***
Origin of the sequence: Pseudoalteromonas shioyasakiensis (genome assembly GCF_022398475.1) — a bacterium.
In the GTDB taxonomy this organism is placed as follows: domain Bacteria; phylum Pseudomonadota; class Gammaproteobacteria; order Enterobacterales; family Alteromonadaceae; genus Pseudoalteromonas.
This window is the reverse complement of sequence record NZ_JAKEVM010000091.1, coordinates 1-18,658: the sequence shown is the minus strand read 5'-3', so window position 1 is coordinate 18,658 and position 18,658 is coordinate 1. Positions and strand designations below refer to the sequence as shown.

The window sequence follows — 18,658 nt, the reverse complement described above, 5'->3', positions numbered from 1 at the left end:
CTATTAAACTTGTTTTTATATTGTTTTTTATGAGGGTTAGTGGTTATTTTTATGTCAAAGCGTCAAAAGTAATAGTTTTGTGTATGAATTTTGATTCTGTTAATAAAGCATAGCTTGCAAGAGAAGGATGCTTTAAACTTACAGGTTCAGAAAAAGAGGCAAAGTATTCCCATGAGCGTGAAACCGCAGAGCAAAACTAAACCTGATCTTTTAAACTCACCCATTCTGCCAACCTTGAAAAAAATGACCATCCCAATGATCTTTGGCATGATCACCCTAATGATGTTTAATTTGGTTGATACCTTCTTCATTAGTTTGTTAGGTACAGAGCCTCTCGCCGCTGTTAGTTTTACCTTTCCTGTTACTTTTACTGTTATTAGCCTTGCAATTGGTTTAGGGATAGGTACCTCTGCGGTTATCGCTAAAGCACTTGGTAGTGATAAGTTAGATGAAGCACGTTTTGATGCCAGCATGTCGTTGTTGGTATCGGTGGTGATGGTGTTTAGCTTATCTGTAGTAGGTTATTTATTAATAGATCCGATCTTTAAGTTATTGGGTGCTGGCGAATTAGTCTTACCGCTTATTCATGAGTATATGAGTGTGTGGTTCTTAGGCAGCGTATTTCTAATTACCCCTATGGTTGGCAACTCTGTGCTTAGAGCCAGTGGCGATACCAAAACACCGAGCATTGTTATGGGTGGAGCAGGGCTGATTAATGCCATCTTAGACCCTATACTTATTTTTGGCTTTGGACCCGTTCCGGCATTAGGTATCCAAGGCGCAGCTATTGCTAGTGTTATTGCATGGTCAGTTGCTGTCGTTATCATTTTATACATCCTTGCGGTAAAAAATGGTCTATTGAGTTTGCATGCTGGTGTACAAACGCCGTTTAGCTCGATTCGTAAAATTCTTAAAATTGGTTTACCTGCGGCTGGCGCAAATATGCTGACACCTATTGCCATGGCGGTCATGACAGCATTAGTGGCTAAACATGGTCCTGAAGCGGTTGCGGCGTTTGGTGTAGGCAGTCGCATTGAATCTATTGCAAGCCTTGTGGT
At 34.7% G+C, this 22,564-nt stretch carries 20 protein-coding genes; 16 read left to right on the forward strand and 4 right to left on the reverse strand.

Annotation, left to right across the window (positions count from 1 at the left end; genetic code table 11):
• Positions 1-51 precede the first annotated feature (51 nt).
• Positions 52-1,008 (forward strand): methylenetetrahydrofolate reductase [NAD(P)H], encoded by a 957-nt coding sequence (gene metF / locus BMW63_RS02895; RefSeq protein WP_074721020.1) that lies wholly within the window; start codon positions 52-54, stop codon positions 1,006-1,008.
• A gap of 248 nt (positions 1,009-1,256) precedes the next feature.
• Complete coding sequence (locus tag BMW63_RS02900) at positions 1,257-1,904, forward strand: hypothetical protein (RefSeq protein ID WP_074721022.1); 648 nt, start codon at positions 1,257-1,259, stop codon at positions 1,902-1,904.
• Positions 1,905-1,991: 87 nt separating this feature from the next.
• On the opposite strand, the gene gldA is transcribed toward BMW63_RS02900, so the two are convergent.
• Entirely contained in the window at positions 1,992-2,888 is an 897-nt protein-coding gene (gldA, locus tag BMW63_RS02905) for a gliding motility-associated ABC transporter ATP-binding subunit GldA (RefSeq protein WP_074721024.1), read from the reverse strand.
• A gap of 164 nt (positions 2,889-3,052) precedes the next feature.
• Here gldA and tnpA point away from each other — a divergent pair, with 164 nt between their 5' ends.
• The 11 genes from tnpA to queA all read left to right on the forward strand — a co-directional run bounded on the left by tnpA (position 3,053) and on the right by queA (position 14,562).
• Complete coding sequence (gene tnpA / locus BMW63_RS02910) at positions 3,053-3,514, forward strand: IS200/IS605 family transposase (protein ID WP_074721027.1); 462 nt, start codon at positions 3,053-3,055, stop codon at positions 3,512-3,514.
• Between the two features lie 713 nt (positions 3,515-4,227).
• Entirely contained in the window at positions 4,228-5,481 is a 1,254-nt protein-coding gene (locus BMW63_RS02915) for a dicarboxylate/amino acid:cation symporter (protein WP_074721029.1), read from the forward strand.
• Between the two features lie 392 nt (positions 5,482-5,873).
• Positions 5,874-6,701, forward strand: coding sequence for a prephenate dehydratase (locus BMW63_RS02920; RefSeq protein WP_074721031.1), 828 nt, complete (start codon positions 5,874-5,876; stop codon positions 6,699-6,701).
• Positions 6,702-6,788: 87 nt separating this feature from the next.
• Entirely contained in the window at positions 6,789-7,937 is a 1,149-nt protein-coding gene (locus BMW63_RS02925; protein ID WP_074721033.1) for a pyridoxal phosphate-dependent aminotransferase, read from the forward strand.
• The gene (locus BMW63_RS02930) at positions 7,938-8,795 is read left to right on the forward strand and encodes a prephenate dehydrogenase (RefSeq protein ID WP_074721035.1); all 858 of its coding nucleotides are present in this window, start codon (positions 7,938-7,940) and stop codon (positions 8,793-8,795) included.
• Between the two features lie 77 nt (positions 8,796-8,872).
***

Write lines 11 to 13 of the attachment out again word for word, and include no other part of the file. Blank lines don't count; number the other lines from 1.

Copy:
• Complete coding sequence (locus tag BMW63_RS02900) at positions 1,257-1,904, forward strand: hypothetical protein (RefSeq protein ID WP_074721022.1); 648 nt, start codon at positions 1,257-1,259, stop codon at positions 1,902-1,904.
• Positions 1,905-1,991: 87 nt separating this feature from the next.
• On the opposite strand, the gene gldA is transcribed toward BMW63_RS02900, so the two are convergent.